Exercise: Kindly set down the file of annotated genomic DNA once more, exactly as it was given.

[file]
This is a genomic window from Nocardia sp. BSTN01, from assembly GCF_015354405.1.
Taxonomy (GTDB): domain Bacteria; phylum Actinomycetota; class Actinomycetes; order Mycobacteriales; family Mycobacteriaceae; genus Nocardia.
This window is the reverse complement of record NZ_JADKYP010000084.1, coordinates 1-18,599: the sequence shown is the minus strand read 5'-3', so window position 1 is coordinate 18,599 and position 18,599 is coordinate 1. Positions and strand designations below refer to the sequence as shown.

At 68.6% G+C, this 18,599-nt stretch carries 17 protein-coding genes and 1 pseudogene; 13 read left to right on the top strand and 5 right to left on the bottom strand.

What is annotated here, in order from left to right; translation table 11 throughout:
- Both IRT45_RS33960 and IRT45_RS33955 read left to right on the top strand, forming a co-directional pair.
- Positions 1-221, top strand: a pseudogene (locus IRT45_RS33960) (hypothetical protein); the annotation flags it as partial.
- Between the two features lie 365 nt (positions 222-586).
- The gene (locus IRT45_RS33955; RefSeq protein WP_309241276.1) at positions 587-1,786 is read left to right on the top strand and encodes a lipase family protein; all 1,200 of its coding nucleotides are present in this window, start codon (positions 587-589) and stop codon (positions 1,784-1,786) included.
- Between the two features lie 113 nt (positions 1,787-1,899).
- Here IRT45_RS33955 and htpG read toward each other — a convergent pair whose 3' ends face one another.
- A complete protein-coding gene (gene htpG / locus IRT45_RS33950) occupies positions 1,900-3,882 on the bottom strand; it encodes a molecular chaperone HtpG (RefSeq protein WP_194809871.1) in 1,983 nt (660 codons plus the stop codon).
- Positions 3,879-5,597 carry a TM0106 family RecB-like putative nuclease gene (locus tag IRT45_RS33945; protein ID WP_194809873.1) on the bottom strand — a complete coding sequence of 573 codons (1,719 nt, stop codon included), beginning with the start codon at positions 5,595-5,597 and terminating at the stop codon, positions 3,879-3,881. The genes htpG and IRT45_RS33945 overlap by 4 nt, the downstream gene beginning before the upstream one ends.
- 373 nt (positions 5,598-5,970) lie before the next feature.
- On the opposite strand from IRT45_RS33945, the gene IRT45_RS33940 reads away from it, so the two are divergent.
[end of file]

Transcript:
This is a genomic window from Nocardia sp. BSTN01, from assembly GCF_015354405.1.
Taxonomy (GTDB): domain Bacteria; phylum Actinomycetota; class Actinomycetes; order Mycobacteriales; family Mycobacteriaceae; genus Nocardia.
This window is the reverse complement of record NZ_JADKYP010000084.1, coordinates 1-18,599: the sequence shown is the minus strand read 5'-3', so window position 1 is coordinate 18,599 and position 18,599 is coordinate 1. Positions and strand designations below refer to the sequence as shown.

At 68.6% G+C, this 18,599-nt stretch carries 17 protein-coding genes and 1 pseudogene; 13 read left to right on the top strand and 5 right to left on the bottom strand.

What is annotated here, in order from left to right; translation table 11 throughout:
- Both IRT45_RS33960 and IRT45_RS33955 read left to right on the top strand, forming a co-directional pair.
- Positions 1-221, top strand: a pseudogene (locus IRT45_RS33960) (hypothetical protein); the annotation flags it as partial.
- Between the two features lie 365 nt (positions 222-586).
- The gene (locus IRT45_RS33955; RefSeq protein WP_309241276.1) at positions 587-1,786 is read left to right on the top strand and encodes a lipase family protein; all 1,200 of its coding nucleotides are present in this window, start codon (positions 587-589) and stop codon (positions 1,784-1,786) included.
- Between the two features lie 113 nt (positions 1,787-1,899).
- Here IRT45_RS33955 and htpG read toward each other — a convergent pair whose 3' ends face one another.
- A complete protein-coding gene (gene htpG / locus IRT45_RS33950) occupies positions 1,900-3,882 on the bottom strand; it encodes a molecular chaperone HtpG (RefSeq protein WP_194809871.1) in 1,983 nt (660 codons plus the stop codon).
- Positions 3,879-5,597 carry a TM0106 family RecB-like putative nuclease gene (locus tag IRT45_RS33945; protein ID WP_194809873.1) on the bottom strand — a complete coding sequence of 573 codons (1,719 nt, stop codon included), beginning with the start codon at positions 5,595-5,597 and terminating at the stop codon, positions 3,879-3,881. The genes htpG and IRT45_RS33945 overlap by 4 nt, the downstream gene beginning before the upstream one ends.
- 373 nt (positions 5,598-5,970) lie before the next feature.
- On the opposite strand from IRT45_RS33945, the gene IRT45_RS33940 reads away from it, so the two are divergent.